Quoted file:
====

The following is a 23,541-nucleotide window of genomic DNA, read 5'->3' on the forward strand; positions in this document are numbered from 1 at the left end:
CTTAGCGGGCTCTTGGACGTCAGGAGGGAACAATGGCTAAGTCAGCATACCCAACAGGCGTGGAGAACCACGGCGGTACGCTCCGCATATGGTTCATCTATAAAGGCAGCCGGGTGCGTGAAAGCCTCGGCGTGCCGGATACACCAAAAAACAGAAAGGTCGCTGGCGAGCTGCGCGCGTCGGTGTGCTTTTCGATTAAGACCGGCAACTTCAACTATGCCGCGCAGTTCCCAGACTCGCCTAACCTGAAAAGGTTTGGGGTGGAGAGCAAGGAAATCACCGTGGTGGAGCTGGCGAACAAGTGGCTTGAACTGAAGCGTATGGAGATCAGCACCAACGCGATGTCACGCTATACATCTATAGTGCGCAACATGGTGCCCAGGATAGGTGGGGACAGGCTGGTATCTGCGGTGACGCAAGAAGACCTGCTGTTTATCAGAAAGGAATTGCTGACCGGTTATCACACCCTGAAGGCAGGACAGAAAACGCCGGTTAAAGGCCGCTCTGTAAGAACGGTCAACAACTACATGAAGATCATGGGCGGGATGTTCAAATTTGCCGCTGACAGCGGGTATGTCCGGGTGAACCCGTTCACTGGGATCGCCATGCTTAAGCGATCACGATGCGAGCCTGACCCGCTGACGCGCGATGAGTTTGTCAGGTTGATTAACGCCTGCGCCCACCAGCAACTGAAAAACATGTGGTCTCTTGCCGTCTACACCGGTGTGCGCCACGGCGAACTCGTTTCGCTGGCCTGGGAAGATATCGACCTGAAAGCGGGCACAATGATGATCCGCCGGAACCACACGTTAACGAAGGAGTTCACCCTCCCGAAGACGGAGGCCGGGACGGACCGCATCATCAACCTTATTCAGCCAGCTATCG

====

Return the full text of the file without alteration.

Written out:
The following is a 23,541-nucleotide window of genomic DNA, read 5'->3' on the forward strand; positions in this document are numbered from 1 at the left end:
CTTAGCGGGCTCTTGGACGTCAGGAGGGAACAATGGCTAAGTCAGCATACCCAACAGGCGTGGAGAACCACGGCGGTACGCTCCGCATATGGTTCATCTATAAAGGCAGCCGGGTGCGTGAAAGCCTCGGCGTGCCGGATACACCAAAAAACAGAAAGGTCGCTGGCGAGCTGCGCGCGTCGGTGTGCTTTTCGATTAAGACCGGCAACTTCAACTATGCCGCGCAGTTCCCAGACTCGCCTAACCTGAAAAGGTTTGGGGTGGAGAGCAAGGAAATCACCGTGGTGGAGCTGGCGAACAAGTGGCTTGAACTGAAGCGTATGGAGATCAGCACCAACGCGATGTCACGCTATACATCTATAGTGCGCAACATGGTGCCCAGGATAGGTGGGGACAGGCTGGTATCTGCGGTGACGCAAGAAGACCTGCTGTTTATCAGAAAGGAATTGCTGACCGGTTATCACACCCTGAAGGCAGGACAGAAAACGCCGGTTAAAGGCCGCTCTGTAAGAACGGTCAACAACTACATGAAGATCATGGGCGGGATGTTCAAATTTGCCGCTGACAGCGGGTATGTCCGGGTGAACCCGTTCACTGGGATCGCCATGCTTAAGCGATCACGATGCGAGCCTGACCCGCTGACGCGCGATGAGTTTGTCAGGTTGATTAACGCCTGCGCCCACCAGCAACTGAAAAACATGTGGTCTCTTGCCGTCTACACCGGTGTGCGCCACGGCGAACTCGTTTCGCTGGCCTGGGAAGATATCGACCTGAAAGCGGGCACAATGATGATCCGCCGGAACCACACGTTAACGAAGGAGTTCACCCTCCCGAAGACGGAGGCCGGGACGGACCGCATCATCAACCTTATTCAGCCAGCTATCG